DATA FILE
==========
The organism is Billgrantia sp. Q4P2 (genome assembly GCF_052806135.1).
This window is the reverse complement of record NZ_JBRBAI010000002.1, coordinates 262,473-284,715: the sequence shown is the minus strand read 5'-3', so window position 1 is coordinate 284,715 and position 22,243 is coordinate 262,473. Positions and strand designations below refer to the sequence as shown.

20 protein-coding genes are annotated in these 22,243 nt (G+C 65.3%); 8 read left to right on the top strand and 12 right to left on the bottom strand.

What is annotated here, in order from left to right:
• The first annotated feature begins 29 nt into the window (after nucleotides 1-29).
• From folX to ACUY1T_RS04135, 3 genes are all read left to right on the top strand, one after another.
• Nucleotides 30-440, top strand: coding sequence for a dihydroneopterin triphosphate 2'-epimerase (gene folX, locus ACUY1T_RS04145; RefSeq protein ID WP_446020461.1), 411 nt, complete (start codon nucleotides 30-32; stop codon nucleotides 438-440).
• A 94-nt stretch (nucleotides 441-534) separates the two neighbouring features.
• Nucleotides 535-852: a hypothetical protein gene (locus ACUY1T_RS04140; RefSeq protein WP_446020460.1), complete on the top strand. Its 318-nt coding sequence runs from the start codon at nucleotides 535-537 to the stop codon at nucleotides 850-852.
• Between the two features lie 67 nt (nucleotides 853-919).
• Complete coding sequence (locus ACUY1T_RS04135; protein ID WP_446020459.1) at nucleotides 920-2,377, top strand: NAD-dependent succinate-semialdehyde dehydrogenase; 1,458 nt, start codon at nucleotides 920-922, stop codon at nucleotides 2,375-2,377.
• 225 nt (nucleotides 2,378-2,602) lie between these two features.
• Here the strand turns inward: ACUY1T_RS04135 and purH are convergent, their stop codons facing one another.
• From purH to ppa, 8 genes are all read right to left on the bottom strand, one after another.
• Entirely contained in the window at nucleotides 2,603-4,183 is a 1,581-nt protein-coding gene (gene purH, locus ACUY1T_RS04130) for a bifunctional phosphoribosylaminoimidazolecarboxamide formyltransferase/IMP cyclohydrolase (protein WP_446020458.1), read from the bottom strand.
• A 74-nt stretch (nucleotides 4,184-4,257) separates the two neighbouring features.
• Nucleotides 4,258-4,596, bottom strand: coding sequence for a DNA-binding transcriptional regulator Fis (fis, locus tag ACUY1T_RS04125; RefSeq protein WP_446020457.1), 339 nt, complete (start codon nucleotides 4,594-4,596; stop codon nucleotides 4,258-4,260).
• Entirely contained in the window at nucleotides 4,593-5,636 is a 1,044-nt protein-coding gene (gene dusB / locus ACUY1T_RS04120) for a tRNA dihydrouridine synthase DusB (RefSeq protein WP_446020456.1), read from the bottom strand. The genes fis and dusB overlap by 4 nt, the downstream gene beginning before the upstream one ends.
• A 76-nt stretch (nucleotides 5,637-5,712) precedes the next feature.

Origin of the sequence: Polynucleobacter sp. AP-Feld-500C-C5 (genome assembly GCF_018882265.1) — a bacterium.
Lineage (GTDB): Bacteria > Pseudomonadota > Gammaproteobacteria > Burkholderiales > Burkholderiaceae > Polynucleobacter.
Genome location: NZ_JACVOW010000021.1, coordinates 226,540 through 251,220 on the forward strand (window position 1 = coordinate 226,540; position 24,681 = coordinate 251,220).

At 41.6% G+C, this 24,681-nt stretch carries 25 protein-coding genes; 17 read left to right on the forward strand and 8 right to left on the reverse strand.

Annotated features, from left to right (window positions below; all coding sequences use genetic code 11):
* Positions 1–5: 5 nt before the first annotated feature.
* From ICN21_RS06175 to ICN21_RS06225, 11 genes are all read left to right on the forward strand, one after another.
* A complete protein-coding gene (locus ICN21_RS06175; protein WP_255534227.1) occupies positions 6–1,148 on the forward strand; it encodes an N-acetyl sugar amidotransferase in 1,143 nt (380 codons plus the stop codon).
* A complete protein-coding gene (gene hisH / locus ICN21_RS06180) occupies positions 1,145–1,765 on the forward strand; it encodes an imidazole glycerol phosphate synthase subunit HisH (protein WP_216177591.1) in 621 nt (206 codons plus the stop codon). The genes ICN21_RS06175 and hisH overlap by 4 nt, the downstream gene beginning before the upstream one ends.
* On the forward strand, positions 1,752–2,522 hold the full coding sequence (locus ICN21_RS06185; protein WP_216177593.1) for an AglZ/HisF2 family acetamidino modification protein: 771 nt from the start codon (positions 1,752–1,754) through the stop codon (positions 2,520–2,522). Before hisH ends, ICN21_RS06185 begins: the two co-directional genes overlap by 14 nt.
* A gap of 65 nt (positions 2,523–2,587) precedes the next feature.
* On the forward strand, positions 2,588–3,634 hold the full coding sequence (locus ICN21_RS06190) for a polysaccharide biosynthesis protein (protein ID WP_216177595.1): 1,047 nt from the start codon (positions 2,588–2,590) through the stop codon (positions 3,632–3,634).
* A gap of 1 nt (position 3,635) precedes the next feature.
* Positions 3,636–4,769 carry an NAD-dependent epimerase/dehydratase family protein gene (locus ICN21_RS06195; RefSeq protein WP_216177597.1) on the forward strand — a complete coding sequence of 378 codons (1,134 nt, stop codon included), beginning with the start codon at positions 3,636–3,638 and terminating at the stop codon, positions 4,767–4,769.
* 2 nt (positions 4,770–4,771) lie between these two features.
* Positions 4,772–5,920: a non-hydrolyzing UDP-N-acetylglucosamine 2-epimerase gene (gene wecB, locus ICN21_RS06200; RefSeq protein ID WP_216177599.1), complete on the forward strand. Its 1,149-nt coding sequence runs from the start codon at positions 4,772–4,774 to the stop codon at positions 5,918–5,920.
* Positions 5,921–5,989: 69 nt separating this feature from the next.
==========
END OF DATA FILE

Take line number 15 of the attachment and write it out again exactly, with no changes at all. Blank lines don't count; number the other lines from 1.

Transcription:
• Entirely contained in the window at nucleotides 2,603-4,183 is a 1,581-nt protein-coding gene (gene purH, locus ACUY1T_RS04130) for a bifunctional phosphoribosylaminoimidazolecarboxamide formyltransferase/IMP cyclohydrolase (protein WP_446020458.1), read from the bottom strand.